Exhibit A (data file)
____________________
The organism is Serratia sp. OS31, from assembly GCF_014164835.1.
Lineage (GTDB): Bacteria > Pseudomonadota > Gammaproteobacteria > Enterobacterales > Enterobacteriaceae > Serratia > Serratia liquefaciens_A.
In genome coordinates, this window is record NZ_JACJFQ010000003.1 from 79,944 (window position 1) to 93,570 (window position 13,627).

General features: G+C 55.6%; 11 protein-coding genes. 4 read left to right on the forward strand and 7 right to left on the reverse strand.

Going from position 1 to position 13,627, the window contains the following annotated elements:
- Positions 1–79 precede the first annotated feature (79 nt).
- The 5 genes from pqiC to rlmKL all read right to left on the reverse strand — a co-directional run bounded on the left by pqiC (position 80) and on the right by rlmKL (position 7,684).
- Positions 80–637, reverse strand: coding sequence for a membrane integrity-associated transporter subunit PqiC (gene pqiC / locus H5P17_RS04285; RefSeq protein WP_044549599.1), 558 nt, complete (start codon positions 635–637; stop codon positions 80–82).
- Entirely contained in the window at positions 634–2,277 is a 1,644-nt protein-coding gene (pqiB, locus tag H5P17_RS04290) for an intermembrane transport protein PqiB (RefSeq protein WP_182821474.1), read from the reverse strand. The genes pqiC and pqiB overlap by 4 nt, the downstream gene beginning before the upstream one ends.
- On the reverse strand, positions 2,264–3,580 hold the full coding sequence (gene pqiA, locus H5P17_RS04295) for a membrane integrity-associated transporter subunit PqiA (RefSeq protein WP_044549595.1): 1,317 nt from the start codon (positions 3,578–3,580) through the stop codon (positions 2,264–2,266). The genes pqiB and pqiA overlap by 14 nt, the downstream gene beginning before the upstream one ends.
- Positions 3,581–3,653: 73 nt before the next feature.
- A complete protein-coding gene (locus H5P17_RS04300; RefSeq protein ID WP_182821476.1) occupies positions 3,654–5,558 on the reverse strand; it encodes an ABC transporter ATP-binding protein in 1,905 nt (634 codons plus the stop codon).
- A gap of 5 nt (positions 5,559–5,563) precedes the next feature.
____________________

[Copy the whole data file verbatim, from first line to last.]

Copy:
The organism is Serratia sp. OS31, from assembly GCF_014164835.1.
Lineage (GTDB): Bacteria > Pseudomonadota > Gammaproteobacteria > Enterobacterales > Enterobacteriaceae > Serratia > Serratia liquefaciens_A.
In genome coordinates, this window is record NZ_JACJFQ010000003.1 from 79,944 (window position 1) to 93,570 (window position 13,627).

General features: G+C 55.6%; 11 protein-coding genes. 4 read left to right on the forward strand and 7 right to left on the reverse strand.

Going from position 1 to position 13,627, the window contains the following annotated elements:
- Positions 1–79 precede the first annotated feature (79 nt).
- The 5 genes from pqiC to rlmKL all read right to left on the reverse strand — a co-directional run bounded on the left by pqiC (position 80) and on the right by rlmKL (position 7,684).
- Positions 80–637, reverse strand: coding sequence for a membrane integrity-associated transporter subunit PqiC (gene pqiC / locus H5P17_RS04285; RefSeq protein WP_044549599.1), 558 nt, complete (start codon positions 635–637; stop codon positions 80–82).
- Entirely contained in the window at positions 634–2,277 is a 1,644-nt protein-coding gene (pqiB, locus tag H5P17_RS04290) for an intermembrane transport protein PqiB (RefSeq protein WP_182821474.1), read from the reverse strand. The genes pqiC and pqiB overlap by 4 nt, the downstream gene beginning before the upstream one ends.
- On the reverse strand, positions 2,264–3,580 hold the full coding sequence (gene pqiA, locus H5P17_RS04295) for a membrane integrity-associated transporter subunit PqiA (RefSeq protein WP_044549595.1): 1,317 nt from the start codon (positions 3,578–3,580) through the stop codon (positions 2,264–2,266). The genes pqiB and pqiA overlap by 14 nt, the downstream gene beginning before the upstream one ends.
- Positions 3,581–3,653: 73 nt before the next feature.
- A complete protein-coding gene (locus H5P17_RS04300; RefSeq protein ID WP_182821476.1) occupies positions 3,654–5,558 on the reverse strand; it encodes an ABC transporter ATP-binding protein in 1,905 nt (634 codons plus the stop codon).
- A gap of 5 nt (positions 5,559–5,563) precedes the next feature.